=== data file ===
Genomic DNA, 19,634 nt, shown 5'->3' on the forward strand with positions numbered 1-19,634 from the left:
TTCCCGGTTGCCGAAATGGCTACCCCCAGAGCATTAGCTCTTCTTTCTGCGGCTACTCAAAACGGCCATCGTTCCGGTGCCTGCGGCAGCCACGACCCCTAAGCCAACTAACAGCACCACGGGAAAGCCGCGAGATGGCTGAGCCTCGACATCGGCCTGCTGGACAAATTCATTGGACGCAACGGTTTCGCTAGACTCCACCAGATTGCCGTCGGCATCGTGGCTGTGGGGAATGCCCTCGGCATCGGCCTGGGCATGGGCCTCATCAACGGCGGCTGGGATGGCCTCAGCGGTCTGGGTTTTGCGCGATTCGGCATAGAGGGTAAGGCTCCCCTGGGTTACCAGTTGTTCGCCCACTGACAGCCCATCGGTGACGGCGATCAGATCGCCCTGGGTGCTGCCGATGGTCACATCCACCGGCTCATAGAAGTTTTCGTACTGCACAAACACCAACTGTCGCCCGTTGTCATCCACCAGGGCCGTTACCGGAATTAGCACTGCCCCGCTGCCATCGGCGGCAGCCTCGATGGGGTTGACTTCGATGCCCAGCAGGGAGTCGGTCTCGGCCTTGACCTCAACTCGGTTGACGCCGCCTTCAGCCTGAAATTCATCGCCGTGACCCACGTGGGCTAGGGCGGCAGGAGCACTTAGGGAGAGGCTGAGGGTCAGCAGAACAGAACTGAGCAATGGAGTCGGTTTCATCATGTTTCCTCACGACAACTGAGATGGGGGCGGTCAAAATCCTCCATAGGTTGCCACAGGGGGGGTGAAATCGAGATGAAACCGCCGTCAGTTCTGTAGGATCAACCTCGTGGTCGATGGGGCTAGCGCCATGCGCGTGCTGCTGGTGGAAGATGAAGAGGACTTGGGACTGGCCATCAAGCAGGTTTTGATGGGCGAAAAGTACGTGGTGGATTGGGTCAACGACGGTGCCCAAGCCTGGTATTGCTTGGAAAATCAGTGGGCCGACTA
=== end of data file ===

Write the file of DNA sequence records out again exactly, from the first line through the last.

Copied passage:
Genomic DNA, 19,634 nt, shown 5'->3' on the forward strand with positions numbered 1-19,634 from the left:
TTCCCGGTTGCCGAAATGGCTACCCCCAGAGCATTAGCTCTTCTTTCTGCGGCTACTCAAAACGGCCATCGTTCCGGTGCCTGCGGCAGCCACGACCCCTAAGCCAACTAACAGCACCACGGGAAAGCCGCGAGATGGCTGAGCCTCGACATCGGCCTGCTGGACAAATTCATTGGACGCAACGGTTTCGCTAGACTCCACCAGATTGCCGTCGGCATCGTGGCTGTGGGGAATGCCCTCGGCATCGGCCTGGGCATGGGCCTCATCAACGGCGGCTGGGATGGCCTCAGCGGTCTGGGTTTTGCGCGATTCGGCATAGAGGGTAAGGCTCCCCTGGGTTACCAGTTGTTCGCCCACTGACAGCCCATCGGTGACGGCGATCAGATCGCCCTGGGTGCTGCCGATGGTCACATCCACCGGCTCATAGAAGTTTTCGTACTGCACAAACACCAACTGTCGCCCGTTGTCATCCACCAGGGCCGTTACCGGAATTAGCACTGCCCCGCTGCCATCGGCGGCAGCCTCGATGGGGTTGACTTCGATGCCCAGCAGGGAGTCGGTCTCGGCCTTGACCTCAACTCGGTTGACGCCGCCTTCAGCCTGAAATTCATCGCCGTGACCCACGTGGGCTAGGGCGGCAGGAGCACTTAGGGAGAGGCTGAGGGTCAGCAGAACAGAACTGAGCAATGGAGTCGGTTTCATCATGTTTCCTCACGACAACTGAGATGGGGGCGGTCAAAATCCTCCATAGGTTGCCACAGGGGGGGTGAAATCGAGATGAAACCGCCGTCAGTTCTGTAGGATCAACCTCGTGGTCGATGGGGCTAGCGCCATGCGCGTGCTGCTGGTGGAAGATGAAGAGGACTTGGGACTGGCCATCAAGCAGGTTTTGATGGGCGAAAAGTACGTGGTGGATTGGGTCAACGACGGTGCCCAAGCCTGGTATTGCTTGGAAAATCAGTGGGCCGACTA